Carol was made president and director.
She had added the Dillons. Despite Kennicott's apprehension the dentist and his wife had not been taken up by the Westlakes but had remained as definitely outside really smart society as Willis Woodford, who was teller, bookkeeper, and janitor in Stowbody's bank. Carol had noted Mrs. Dillon dragging past the house during a bridge of the Jolly Seventeen, looking in with pathetic lips at the splendor of the accepted. She impulsively invited the Dillons to the dramatic association meeting, and when Kennicott was brusque to them she was unusually cordial, and felt virtuous.
That self-approval balanced her disappointment at the smallness of the meeting, and her embarrassment during Raymie Wutherspoon's repetitions of "The stage needs uplifting," and "I believe that there are great lessons in some plays."
Ella Stowbody, who was a professional, having studied elocution in Milwaukee, disapproved of Carol's enthusiasm for recent plays. Miss Stowbody expressed the fundamental principle of the American drama: the only way to be artistic is to present Shakespeare. As no one listened to her she sat back and looked like Lady Macbeth.
The Little Theaters, which were to give piquancy to American drama three or four years later, were only in embryo. But of this fast coming revolt Carol had premonitions. She knew from some lost magazine article that in Dublin were innovators called The Irish Players. She knew confusedly that a man named Gordon Craig had painted scenery — or had he written plays? She felt that in the turbulence of the drama she was discovering a history more important than the commonplace chronicles which dealt with senators and their pompous puerilities. She had a sensation of familiarity; a dream of sitting in a Brussels cafe and going afterward to a tiny gay theater under a cathedral wall.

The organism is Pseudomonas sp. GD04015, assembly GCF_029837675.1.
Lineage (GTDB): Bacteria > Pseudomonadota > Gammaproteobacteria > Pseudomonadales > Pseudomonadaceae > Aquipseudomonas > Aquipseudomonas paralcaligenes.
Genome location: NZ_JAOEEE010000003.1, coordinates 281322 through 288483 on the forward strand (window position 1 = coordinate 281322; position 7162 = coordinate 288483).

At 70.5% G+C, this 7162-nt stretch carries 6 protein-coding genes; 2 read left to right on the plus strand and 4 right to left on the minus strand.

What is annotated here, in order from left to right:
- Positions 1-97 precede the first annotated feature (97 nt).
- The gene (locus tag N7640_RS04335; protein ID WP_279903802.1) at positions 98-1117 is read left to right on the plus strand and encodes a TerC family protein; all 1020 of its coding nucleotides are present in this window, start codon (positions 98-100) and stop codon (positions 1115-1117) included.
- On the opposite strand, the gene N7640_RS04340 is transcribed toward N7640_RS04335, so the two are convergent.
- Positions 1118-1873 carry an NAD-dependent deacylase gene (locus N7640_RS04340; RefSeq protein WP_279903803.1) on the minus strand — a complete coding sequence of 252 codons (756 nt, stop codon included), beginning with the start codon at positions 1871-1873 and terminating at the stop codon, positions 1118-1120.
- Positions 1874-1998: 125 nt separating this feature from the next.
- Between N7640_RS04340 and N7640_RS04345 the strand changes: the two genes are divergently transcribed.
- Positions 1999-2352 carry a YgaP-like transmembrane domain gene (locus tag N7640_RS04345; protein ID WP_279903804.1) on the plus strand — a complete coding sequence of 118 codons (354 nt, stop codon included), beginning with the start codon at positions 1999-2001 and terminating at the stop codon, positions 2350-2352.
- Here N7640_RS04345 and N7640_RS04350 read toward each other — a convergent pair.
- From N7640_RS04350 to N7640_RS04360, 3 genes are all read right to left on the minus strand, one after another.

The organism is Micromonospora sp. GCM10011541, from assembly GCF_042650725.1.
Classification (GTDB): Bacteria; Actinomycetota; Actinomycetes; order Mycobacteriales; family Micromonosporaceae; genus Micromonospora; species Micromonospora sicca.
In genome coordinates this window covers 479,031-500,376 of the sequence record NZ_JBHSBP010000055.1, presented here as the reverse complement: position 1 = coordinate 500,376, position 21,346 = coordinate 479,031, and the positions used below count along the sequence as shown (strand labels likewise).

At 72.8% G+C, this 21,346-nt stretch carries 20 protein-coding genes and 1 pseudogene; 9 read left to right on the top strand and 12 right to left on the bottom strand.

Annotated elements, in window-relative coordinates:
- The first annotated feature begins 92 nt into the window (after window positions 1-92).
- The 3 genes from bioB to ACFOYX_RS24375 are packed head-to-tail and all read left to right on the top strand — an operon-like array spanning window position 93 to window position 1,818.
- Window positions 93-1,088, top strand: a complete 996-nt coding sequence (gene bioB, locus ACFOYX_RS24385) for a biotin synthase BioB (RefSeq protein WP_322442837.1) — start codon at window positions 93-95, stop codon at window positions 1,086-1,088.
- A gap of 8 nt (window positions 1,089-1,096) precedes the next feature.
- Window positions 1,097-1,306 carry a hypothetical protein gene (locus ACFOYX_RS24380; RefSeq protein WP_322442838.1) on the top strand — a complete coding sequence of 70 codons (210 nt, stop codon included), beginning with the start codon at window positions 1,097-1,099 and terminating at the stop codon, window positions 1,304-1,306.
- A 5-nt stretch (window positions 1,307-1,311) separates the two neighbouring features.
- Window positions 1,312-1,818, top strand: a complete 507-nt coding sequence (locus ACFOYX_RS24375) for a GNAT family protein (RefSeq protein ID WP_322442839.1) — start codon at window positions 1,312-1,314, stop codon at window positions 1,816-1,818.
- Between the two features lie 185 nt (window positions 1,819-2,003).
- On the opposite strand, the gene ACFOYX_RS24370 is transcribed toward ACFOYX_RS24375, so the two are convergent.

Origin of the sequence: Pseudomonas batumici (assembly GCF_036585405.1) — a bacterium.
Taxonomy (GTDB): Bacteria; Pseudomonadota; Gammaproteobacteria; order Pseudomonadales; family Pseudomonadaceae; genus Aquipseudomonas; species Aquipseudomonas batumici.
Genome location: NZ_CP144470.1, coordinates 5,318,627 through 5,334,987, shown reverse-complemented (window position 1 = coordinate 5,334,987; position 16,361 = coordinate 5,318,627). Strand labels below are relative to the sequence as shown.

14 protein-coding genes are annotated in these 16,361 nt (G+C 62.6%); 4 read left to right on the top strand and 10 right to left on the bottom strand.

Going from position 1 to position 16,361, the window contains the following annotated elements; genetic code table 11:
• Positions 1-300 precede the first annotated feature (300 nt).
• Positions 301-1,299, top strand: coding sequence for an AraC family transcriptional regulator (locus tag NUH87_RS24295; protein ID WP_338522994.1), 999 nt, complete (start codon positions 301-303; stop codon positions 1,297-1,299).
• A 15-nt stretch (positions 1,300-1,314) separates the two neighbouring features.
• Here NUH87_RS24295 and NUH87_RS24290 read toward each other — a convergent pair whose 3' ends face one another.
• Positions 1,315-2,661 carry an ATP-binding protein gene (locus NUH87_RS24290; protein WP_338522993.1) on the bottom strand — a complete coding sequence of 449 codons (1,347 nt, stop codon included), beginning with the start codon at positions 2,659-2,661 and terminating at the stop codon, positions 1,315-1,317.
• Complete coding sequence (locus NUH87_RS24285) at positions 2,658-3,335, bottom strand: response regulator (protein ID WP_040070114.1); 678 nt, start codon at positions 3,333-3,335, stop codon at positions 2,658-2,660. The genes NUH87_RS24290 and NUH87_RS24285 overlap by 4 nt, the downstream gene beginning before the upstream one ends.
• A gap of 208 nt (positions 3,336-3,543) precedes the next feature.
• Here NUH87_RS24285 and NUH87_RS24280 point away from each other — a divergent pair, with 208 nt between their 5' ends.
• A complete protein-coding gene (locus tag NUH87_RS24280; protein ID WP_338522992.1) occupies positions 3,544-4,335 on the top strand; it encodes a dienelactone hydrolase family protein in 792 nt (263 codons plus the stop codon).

The advertisement in the Minneapolis paper leaped from the page to her eyes:
The Cosmos School of Music, Oratory, and
Dramatic Art announces a program of four
one-act plays by Schnitzler, Shaw, Yeats,
and Lord Dunsany.
She had to be there! She begged Kennicott to "run down to the Cities" with her.
"Well, I don't know. Be fun to take in a show, but why the deuce do you want to see those darn foreign plays, given by a lot of amateurs? Why don't you wait for a regular play, later on? There's going to be some corkers coming: 'Lottie of Two-Gun Rancho,' and 'Cops and Crooks' — real Broadway stuff, with the New York casts. What's this junk you want to see? Hm. 'How He Lied to Her Husband.' That doesn't listen so bad. Sounds racy. And, uh, well, I could go to the motor show, I suppose. I'd like to see this new Hup roadster. Well — — "
She never knew which attraction made him decide.
She had four days of delightful worry — over the hole in her one good silk petticoat, the loss of a string of beads from her chiffon and brown velvet frock, the catsup stain on her best georgette crepe blouse. She wailed, "I haven't a single solitary thing that's fit to be seen in," and enjoyed herself very much indeed.
Kennicott went about casually letting people know that he was "going to run down to the Cities and see some shows."
As the train plodded through the gray prairie, on a windless day with the smoke from the engine clinging to the fields in giant cotton-rolls, in a low and writhing wall which shut off the snowy fields, she did not look out of the window. She closed her eyes and hummed, and did not know that she was humming.